ACL Sprain Rehab ACL Sprain Rehab

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Thread: ACL Sprain Rehab

  1. #1
    Join Date
    Jan 2009
    Posts
    7

    Default ACL Sprain Rehab

    Greetings -

    My 14 year old daughter recently sprained her ACL back on 5/28 stretching a double into a triple during a softball game. The orthopedic surgeon said it was a slight sprain, nothing too serious and he thought it would take somewhere in the 3-4 week range for her to get back to practice and all. I figured it would be a good idea to throw a post up here to get some feedback from the community concerning the rehab that she's going to be going through in physical therapy.

    A little background on her: She's 5'7" and 170 lbs. and has been lifting with me both at home and at the powerlifting gym I'm a member of since around August of last year. I've had her doing a stretched out version of LP, mainly because of other activities and the crap diet that she eats. Since she is as stubborn as I am, I consider myself super lucky that she listens to me about lifting... so trying to get a kid that doesn't like meat to eat enough protein is probably not going to happen at this age. That said, before the injury she was squatting reps with something like 180 and was able to do a fairly easy single with 225 back in February. Roughly the same numbers for deadlifts.

    Now to my question: She's going to a local PT place that both she and her older sister have gone to in the past for other injuries, but her prior visit was before she started lifting. During the first session on Friday they stated that their goal will be to strengthen the rest of the knee to help take the stress off of the ACL so she can return to her normal athletic activities. I'll be the first to admit that I'm not an expert, but my guess is that the unweighted lunges, the less than body weight squats on the Total Gym, and the one legged balance exercises are going to do much for the strength of the muscles around her knee. If she was an untrained individual, quite possible given the "novice effect," but probably not for someone with even her limited amount of lifting progress. However I am wondering if these very things will still be of value as they will give her previously strengthened muscles some stress to adapt to the extra effort that will be required of them to compensate for the weakened ACL?

    Thoughts?

  2. #2
    Join Date
    Jul 2007
    Location
    North Texas
    Posts
    38,820

    Default

    Do you see why we hold Physical Therapy in such utter contempt? A girl who is squatting 170 needs her knee "strengthened" with unweighted lunges (these are, of course, perfectly safe for an injured knee), any movement performed on their POS $75 Total Gym, and one-legged balance exercises (which are, of course, perfectly safe for an injured knee). You are about to waste a lot of time and money. I suggest you read more about this.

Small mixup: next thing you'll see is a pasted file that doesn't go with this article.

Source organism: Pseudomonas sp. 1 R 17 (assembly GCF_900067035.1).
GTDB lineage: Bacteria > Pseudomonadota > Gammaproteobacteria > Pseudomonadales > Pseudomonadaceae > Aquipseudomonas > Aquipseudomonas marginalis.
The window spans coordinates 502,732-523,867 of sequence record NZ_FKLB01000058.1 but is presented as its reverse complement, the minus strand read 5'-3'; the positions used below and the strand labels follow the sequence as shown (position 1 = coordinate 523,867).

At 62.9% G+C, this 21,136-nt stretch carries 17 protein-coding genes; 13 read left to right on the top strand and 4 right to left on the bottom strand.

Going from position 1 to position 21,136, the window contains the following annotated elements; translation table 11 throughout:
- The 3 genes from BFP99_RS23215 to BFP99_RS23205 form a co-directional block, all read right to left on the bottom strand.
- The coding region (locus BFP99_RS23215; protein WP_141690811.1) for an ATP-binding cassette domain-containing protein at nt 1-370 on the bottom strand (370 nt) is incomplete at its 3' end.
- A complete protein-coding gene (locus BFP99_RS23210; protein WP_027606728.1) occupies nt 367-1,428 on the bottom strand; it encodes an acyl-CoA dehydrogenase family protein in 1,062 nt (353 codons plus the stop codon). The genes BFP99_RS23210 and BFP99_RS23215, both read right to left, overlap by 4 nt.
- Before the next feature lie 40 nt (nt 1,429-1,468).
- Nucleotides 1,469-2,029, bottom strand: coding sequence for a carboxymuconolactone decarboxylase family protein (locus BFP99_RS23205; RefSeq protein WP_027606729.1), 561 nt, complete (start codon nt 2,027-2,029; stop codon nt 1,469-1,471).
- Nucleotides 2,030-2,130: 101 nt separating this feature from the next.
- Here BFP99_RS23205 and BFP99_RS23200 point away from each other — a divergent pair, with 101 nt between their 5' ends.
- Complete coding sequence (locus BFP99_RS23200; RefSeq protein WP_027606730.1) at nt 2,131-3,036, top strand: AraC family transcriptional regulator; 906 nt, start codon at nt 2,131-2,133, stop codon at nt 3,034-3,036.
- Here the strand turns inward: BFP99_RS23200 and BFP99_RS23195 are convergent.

Is Physical Therapy Fraud? | Mark Rippetoe

    Squats and Your Knees | Mark Rippetoe

  3. #3
    Join Date
    Jan 2009
    Posts
    7

    Default

    Thanks for the links, I remember reading those in the past... one of the reasons I figured I should post something here.

  4. #4
    Join Date
    Nov 2012
    Location
    Long Island, NY
    Posts
    907

    Default

    It sounds like you are unfortunately in rather typical situation where the amount of stress that needs to be given to elicit an adaptation is being under-dosed by a physical therapist. You need to find a PT that understands implicitly that exercises must be difficult to be effective and how progressive overload works. Remember physical therapy is a service. Since you are familiar with the information on this site you can make a few phone calls and actually talk to the therapist to get a feel wether they could be a good fit for your daughter. A simple question such as do they regularly use barbell squats and deadlifts with their ACL rehab patients could go along way. If it were my daughter I would probably have her ramp sets of 5-8 reps on squats and deadlifts every 48-72 hours. I would be watching for something moderately difficult either in terms of effort or if she was noticeably stress shielding (shifting away from the injured knee) and cutting it at that top set. Somewhere around week 3 I would introduce some type of straight line jogging. Week 4 some type of change of direction in a controlled environment at about 70% effort. After week 4 she has permission from the ortho to return to practice so she should be good to go. I would just keep her strength training like you have after that with the possible addition of nordic hamstring curls as a regular exercise done at the end of training. The above is not medical advice but just a general picture of what you should be looking for and the gist of how I would treat my daughter in this situation. Good luck!

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